Taking an interesting look at the ups and downs of parenthood, Bunny Drop (Usagi Drop) was originally a manga series created by Yumi Unita. While the series does not contain magical girls or giant robots, its popularity spawned a live action film and anime adaptation in 2011. Categorized as a josei series, one that targets an older female audience, Bunny Drop is a series that can be enjoyed by all.
Bunny Drop is told through the perspective of thirty-year old Daikichi Kawachi, who becomes the guardian of his grandfather’s six year old illegitimate daughter, Rin Kaga. The two met during his grandfather’s funeral where Rin grows attached to Daikichi due to his similar appearance to his grandfather. While the rest of the family quickly shunned her after the discovery, Daikichi decided to take her in after seeing her lonely face. In spite of this new, overwhelming responsibility, Daikichi gains support and learns a lot about raising a child from the people around him. One of those people is Yukari Nitani, the divorced single mother of Kouki Nitani, who is Rin’s friend.
As the series progresses, Daikichi makes several sacrifices for Rin which includes furthering his career to spend more time with her. Part of the charm of Bunny Drop is watching Daikichi panicking over Rin, from trying to understand her feelings to simple tasks such as buying clothes. It’s an experience of growing which is shared between the two as well as the audience.
Surprisingly, Rin’s demeanor is relatively grown up in comparison to most kids her age. She displays the occasional aptitude of an adult at times while she is with Daikichi which leads to occasional role reversals about which of them is the guardian. For example, Rin scolds Daikichi for having his elbows on the table and later, Rin asks to hold hands with him for safety and he questions if she asked because she was scared or for his own safety.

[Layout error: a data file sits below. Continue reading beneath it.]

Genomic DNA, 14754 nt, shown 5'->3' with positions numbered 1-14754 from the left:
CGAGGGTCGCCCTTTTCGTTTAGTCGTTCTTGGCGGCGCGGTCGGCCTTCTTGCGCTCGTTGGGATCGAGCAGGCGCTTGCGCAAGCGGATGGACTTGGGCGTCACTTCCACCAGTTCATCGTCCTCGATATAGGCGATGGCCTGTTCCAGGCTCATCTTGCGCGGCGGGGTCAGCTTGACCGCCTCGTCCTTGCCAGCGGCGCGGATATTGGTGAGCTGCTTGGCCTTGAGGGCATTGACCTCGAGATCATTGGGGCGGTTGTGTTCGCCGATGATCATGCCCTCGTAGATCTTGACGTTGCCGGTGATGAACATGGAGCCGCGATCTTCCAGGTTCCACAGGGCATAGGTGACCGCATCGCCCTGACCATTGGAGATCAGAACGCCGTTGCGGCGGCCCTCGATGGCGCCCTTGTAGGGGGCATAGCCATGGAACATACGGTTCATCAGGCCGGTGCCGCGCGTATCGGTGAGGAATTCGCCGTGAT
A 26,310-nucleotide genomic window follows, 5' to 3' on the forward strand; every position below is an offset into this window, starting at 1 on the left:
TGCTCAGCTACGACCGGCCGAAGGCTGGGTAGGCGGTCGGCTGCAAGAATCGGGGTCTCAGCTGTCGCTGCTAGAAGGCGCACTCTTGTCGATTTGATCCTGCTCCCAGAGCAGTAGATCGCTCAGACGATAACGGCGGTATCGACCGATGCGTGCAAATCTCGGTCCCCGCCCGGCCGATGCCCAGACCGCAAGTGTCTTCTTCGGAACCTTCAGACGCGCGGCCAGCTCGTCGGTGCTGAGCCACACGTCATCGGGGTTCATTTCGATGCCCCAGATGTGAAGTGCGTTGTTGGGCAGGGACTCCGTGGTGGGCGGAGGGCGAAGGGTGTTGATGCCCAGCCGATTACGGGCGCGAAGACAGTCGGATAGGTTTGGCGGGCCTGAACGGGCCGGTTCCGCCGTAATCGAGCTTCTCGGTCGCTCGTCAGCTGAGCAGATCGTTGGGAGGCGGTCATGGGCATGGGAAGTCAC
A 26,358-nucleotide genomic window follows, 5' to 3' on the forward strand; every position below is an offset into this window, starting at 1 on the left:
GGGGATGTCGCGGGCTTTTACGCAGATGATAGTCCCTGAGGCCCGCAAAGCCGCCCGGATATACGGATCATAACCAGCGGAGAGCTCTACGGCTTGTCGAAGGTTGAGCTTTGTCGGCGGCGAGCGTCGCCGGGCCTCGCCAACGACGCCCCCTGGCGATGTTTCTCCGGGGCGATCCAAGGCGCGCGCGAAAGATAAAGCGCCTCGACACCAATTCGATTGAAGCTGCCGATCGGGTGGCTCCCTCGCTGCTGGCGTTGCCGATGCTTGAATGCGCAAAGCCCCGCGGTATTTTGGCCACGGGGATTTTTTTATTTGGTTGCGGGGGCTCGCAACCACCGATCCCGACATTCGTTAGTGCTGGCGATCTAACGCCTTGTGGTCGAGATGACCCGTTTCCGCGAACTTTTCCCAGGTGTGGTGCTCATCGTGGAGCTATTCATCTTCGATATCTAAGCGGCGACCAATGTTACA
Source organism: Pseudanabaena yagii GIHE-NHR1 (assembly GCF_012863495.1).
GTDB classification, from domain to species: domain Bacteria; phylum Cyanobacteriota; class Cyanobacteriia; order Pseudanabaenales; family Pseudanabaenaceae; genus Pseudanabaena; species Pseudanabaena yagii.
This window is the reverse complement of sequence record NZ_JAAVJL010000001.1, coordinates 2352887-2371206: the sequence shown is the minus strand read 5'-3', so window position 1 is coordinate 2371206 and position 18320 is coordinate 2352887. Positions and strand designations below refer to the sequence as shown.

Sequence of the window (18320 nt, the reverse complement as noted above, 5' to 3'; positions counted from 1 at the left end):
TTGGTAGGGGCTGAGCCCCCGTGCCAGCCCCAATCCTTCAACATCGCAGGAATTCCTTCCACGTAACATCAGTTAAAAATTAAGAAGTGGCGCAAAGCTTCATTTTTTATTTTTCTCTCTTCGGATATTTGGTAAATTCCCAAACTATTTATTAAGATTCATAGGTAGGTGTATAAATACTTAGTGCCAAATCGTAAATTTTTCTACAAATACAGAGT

Bunny Drop was produced by Production I.G who’s well known for working on various popular shows including xxxHolic, the Ghost in the Shell series, Eden of the East, and the Blood franchise. The animation and art is minimalistic in keeping with the original manga's style. The background environments are chalked full of details, from all the items inside the department stores to the general cityscape. Apart from the backgrounds, Rin's facial expressions throughout the series are priceless; the ending preview for episode four includes a small showcase dedicated to them.
Another laurel for the series is the voice acting. Rin’s adorable voice is made possible by Ayu Matsuura, who was only ten years old during the recording. Her portrayal of all of Rin’s emotions and moods is amazing. Daichiki is voiced by Hiroshi Tsuchida, who has not voiced any significantly major roles so far in his career apart from voicing Packy from the animated film Cat Shit One. He does a great job with capturing Daichiki’s aloofness and is a perfect match. The rest of the cast interestingly is voiced by a wide ranged people including Sayaka Ohara, who is well known for her role as Erza Scarlet from Fairy Tail, and surprisingly, veteran Maaya Sakamoto makes a small appearance as Rin’s biological mother.
All in all, Bunny Drop is a heartwarming series that looks at some of the real life struggles and sacrifices of parenthood. Just like raising a child, the series might seem like a sacrifice to some in the beginning, but I would highly recommend it to anyone who’s ever considered having children. After watching the series, I would be delighted to one day have a child like Rin of my own.
For those interested in continuing the series with the manga, part two starts with the fifth volume and skips into Rin’s high school years. Both the Bunny Drop anime and manga are currently available in the United States and are released by NIS America and Yen Press respectively.
What I Loved:
-Rin is adorable!
-Voice acting is superb.
-An absolute gem about parenthood that everyone should watch
-Did I already say Rin was adorable?
What I Hated:
-May not be for everyone (especially if you're looking for something action orientated)
Disclosure: A review copy was provided by the distributor.